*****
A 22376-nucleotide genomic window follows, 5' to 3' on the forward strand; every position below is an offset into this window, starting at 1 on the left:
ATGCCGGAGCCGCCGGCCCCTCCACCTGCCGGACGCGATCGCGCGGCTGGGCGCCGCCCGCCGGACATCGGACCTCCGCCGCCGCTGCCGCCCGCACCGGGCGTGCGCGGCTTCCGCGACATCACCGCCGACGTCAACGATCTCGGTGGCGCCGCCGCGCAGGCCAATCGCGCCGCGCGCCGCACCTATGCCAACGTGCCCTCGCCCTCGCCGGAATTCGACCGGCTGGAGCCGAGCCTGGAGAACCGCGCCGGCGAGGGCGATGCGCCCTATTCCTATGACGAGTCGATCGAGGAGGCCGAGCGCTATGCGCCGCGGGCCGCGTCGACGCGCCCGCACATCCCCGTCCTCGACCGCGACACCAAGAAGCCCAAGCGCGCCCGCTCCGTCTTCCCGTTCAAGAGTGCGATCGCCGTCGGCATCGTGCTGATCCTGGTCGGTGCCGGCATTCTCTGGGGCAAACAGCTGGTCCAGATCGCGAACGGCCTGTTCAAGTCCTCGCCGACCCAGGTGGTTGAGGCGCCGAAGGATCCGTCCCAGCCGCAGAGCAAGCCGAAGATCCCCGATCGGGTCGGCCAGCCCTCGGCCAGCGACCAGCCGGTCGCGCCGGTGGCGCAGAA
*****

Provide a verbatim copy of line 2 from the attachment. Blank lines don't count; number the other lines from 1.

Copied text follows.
ATGCCGGAGCCGCCGGCCCCTCCACCTGCCGGACGCGATCGCGCGGCTGGGCGCCGCCCGCCGGACATCGGACCTCCGCCGCCGCTGCCGCCCGCACCGGGCGTGCGCGGCTTCCGCGACATCACCGCCGACGTCAACGATCTCGGTGGCGCCGCCGCGCAGGCCAATCGCGCCGCGCGCCGCACCTATGCCAACGTGCCCTCGCCCTCGCCGGAATTCGACCGGCTGGAGCCGAGCCTGGAGAACCGCGCCGGCGAGGGCGATGCGCCCTATTCCTATGACGAGTCGATCGAGGAGGCCGAGCGCTATGCGCCGCGGGCCGCGTCGACGCGCCCGCACATCCCCGTCCTCGACCGCGACACCAAGAAGCCCAAGCGCGCCCGCTCCGTCTTCCCGTTCAAGAGTGCGATCGCCGTCGGCATCGTGCTGATCCTGGTCGGTGCCGGCATTCTCTGGGGCAAACAGCTGGTCCAGATCGCGAACGGCCTGTTCAAGTCCTCGCCGACCCAGGTGGTTGAGGCGCCGAAGGATCCGTCCCAGCCGCAGAGCAAGCCGAAGATCCCCGATCGGGTCGGCCAGCCCTCGGCCAGCGACCAGCCGGTCGCGCCGGTGGCGCAGAA